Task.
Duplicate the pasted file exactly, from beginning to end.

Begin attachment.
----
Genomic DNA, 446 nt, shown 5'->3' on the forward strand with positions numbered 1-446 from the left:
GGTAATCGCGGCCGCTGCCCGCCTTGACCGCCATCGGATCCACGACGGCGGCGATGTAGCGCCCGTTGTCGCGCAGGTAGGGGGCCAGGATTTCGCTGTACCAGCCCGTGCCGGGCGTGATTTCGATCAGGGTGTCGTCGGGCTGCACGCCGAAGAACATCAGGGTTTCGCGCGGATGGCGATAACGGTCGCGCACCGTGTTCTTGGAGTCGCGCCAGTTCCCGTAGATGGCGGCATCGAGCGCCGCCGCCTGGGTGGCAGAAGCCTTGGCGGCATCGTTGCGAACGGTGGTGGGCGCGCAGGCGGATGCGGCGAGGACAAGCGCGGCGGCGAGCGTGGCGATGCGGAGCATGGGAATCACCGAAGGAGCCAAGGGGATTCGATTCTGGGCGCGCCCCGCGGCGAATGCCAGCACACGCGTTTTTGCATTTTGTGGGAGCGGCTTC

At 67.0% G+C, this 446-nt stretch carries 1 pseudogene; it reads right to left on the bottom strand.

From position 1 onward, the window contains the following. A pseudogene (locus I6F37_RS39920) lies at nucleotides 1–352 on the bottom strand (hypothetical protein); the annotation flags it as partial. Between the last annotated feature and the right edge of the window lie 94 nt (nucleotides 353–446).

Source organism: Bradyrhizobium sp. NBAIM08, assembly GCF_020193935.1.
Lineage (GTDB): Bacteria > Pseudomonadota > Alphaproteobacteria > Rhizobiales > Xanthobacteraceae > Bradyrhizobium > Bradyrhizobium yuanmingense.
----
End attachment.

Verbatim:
Genomic DNA, 446 nt, shown 5'->3' on the forward strand with positions numbered 1-446 from the left:
GGTAATCGCGGCCGCTGCCCGCCTTGACCGCCATCGGATCCACGACGGCGGCGATGTAGCGCCCGTTGTCGCGCAGGTAGGGGGCCAGGATTTCGCTGTACCAGCCCGTGCCGGGCGTGATTTCGATCAGGGTGTCGTCGGGCTGCACGCCGAAGAACATCAGGGTTTCGCGCGGATGGCGATAACGGTCGCGCACCGTGTTCTTGGAGTCGCGCCAGTTCCCGTAGATGGCGGCATCGAGCGCCGCCGCCTGGGTGGCAGAAGCCTTGGCGGCATCGTTGCGAACGGTGGTGGGCGCGCAGGCGGATGCGGCGAGGACAAGCGCGGCGGCGAGCGTGGCGATGCGGAGCATGGGAATCACCGAAGGAGCCAAGGGGATTCGATTCTGGGCGCGCCCCGCGGCGAATGCCAGCACACGCGTTTTTGCATTTTGTGGGAGCGGCTTC

At 67.0% G+C, this 446-nt stretch carries 1 pseudogene; it reads right to left on the bottom strand.

From position 1 onward, the window contains the following. A pseudogene (locus I6F37_RS39920) lies at nucleotides 1–352 on the bottom strand (hypothetical protein); the annotation flags it as partial. Between the last annotated feature and the right edge of the window lie 94 nt (nucleotides 353–446).

Source organism: Bradyrhizobium sp. NBAIM08, assembly GCF_020193935.1.
Lineage (GTDB): Bacteria > Pseudomonadota > Alphaproteobacteria > Rhizobiales > Xanthobacteraceae > Bradyrhizobium > Bradyrhizobium yuanmingense.